My husband and I spent the bulk of the day yesterday working around our house. He worked on it and I worked in it.
Our jobs were nothing alike. He labored to encase electrical wires in a tube on the side of our garage while I cleaned inside. I dusted, waxed, vacuumed, climbed step stools, washed windows, scrubbed toilets and did laundry.
It’s probably safe to say we both worked equally hard. And at the end of the day, we both felt like our day had been productive.
The blaring difference between our tasks however, is the obvious. His job will most likely last more than a week. He can walk away from his investment of time and energy with a different kind of satisfaction than I can. If he did the job well, it will probably never need to be done again. I have to say I envy that.
I honestly detest housework. If there was any way to eliminate it forever I would pay whatever price necessary to do it. Take away all the furniture – even make me walk through a sterilization chamber to get into the house – I would do it. At face value, cleaning house offers me no lasting satisfaction.
I often wonder what life would be like without dirt.
Dirt does however – even the cleaning the house kind of dirt – remind me of my mortality. Nothing we do is truly lasting. Even my husband’s job will one day be obsolete or forgotten.
Every day is a sacred gift and no task is menial or without purpose.
While visiting a skilled nursing facility the other day I overheard one women talking to another. They were reminiscing about the life they once had. They didn’t mention missing their jobs. They didn’t talk about their accomplishments or titles. They didn’t even miss their youthful bodies – they missed the ordinary tasks of life. They missed cleaning their houses. Imagine that.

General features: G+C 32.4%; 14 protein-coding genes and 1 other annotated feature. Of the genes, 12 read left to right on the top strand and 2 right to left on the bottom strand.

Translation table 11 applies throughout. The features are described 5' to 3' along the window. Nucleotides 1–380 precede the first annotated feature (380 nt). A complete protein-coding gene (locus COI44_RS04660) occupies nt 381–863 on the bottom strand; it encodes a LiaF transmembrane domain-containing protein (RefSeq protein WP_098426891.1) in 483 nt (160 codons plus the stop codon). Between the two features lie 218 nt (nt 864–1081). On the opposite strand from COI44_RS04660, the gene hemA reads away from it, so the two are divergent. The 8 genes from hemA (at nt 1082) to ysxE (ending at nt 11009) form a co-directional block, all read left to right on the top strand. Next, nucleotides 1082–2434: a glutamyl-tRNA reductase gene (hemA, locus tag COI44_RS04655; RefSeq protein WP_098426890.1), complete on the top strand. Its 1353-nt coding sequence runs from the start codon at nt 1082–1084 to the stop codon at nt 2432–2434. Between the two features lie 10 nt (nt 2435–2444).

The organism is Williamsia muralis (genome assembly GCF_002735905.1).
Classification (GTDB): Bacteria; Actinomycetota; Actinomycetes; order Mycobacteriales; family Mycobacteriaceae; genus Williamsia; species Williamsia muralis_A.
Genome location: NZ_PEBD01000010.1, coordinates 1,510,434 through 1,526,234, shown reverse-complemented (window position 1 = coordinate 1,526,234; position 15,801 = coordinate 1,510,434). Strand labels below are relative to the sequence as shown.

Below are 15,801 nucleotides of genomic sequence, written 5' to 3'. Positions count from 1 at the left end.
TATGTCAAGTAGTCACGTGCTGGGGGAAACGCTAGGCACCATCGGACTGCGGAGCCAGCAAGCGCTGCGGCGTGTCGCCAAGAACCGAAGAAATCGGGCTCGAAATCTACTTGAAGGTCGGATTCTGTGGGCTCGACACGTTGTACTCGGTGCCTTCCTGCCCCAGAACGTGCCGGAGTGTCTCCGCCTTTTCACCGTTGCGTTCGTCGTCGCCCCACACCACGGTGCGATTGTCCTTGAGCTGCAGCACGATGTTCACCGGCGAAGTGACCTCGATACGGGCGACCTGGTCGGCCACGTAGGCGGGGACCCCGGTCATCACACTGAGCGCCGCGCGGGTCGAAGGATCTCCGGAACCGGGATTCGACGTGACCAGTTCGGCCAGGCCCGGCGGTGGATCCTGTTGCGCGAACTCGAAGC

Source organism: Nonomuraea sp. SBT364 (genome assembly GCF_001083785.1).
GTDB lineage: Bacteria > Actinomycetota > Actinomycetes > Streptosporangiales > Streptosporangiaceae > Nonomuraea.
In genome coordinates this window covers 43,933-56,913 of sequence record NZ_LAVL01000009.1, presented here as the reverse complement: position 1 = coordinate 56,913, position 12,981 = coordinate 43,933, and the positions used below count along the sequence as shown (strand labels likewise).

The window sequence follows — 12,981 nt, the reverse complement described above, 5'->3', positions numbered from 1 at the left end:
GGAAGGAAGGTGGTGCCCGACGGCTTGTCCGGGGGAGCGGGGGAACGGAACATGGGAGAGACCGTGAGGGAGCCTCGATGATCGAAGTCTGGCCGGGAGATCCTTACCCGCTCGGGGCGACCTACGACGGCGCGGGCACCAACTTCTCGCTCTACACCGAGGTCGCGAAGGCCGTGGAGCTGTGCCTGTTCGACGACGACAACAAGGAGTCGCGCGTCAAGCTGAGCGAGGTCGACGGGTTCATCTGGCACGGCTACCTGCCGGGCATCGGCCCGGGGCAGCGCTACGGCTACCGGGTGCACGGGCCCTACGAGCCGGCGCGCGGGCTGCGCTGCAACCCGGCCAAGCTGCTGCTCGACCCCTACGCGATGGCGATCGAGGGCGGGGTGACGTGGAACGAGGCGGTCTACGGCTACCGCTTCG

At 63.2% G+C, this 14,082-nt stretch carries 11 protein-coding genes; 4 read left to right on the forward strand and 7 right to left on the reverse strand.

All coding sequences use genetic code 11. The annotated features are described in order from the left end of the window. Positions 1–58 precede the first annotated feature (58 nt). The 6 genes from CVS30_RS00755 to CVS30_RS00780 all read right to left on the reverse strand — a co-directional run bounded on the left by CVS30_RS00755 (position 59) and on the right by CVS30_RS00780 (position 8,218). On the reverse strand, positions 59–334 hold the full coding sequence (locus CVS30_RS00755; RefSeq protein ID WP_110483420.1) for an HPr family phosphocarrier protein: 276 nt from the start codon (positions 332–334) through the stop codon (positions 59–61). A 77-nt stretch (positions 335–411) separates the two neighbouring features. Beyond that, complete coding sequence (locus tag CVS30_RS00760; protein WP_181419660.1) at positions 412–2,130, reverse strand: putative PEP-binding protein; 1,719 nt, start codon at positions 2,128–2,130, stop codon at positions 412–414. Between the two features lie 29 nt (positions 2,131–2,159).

When I consider the privilege God gave us to care for the soil of this planet, I’m humbled.
When I remember the large portion of the population who do not have homes to clean, I’m pricked with conviction for my own complaining. Dirt, even dust, reminds me who I am and where I come from.
Some days are filled with moments and projects that give us a sweet sense of accomplishment. But other less meaningful days feels as though we’ve done nothing more than remove a layer of dust no one even sees.
God has saved the dirt-free environment for our next home. His world will not simply be sterile and absent of the menial tasks we’ll regret leaving. Whatever substances his kingdom will consist of, I am certain it will be life producing and perspective generating, just like dirt does in this life.
God has a way of transforming our dirt into life-producing soil.
Work can become worship in the temple of our temporary while we wait for his invitation home.
Digging up an old post to link up with #TellHisStory today.